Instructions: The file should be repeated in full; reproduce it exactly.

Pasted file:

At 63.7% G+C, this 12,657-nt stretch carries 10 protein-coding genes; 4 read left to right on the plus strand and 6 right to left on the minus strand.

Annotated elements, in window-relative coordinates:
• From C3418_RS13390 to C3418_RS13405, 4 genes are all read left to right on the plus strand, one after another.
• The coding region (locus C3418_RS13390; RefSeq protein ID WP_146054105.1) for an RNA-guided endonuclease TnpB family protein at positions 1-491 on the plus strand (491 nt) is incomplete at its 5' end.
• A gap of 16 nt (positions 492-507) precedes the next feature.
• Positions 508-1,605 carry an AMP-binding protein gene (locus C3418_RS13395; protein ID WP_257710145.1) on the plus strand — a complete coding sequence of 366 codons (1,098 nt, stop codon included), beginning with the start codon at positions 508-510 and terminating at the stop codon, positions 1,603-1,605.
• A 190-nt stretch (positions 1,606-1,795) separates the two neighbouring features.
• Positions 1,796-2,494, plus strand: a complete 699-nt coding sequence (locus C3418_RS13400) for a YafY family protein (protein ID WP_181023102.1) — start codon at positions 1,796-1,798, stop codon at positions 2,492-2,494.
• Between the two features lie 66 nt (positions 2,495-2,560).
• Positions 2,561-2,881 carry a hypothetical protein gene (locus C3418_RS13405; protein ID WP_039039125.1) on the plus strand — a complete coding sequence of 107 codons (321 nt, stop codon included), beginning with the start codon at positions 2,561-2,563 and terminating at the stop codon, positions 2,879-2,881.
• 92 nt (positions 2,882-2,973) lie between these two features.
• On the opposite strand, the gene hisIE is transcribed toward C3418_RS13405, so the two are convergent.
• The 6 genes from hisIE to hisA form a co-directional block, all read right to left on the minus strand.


At 63.7% G+C, this 12,657-nt stretch carries 10 protein-coding genes; 4 read left to right on the plus strand and 6 right to left on the minus strand.

Annotated elements, in window-relative coordinates:
• From C3418_RS13390 to C3418_RS13405, 4 genes are all read left to right on the plus strand, one after another.
• The coding region (locus C3418_RS13390; RefSeq protein ID WP_146054105.1) for an RNA-guided endonuclease TnpB family protein at positions 1-491 on the plus strand (491 nt) is incomplete at its 5' end.
• A gap of 16 nt (positions 492-507) precedes the next feature.
• Positions 508-1,605 carry an AMP-binding protein gene (locus C3418_RS13395; protein ID WP_257710145.1) on the plus strand — a complete coding sequence of 366 codons (1,098 nt, stop codon included), beginning with the start codon at positions 508-510 and terminating at the stop codon, positions 1,603-1,605.
• A 190-nt stretch (positions 1,606-1,795) separates the two neighbouring features.
• Positions 1,796-2,494, plus strand: a complete 699-nt coding sequence (locus C3418_RS13400) for a YafY family protein (protein ID WP_181023102.1) — start codon at positions 1,796-1,798, stop codon at positions 2,492-2,494.
• Between the two features lie 66 nt (positions 2,495-2,560).
• Positions 2,561-2,881 carry a hypothetical protein gene (locus C3418_RS13405; protein ID WP_039039125.1) on the plus strand — a complete coding sequence of 107 codons (321 nt, stop codon included), beginning with the start codon at positions 2,561-2,563 and terminating at the stop codon, positions 2,879-2,881.
• 92 nt (positions 2,882-2,973) lie between these two features.
• On the opposite strand, the gene hisIE is transcribed toward C3418_RS13405, so the two are convergent.
• The 6 genes from hisIE to hisA form a co-directional block, all read right to left on the minus strand.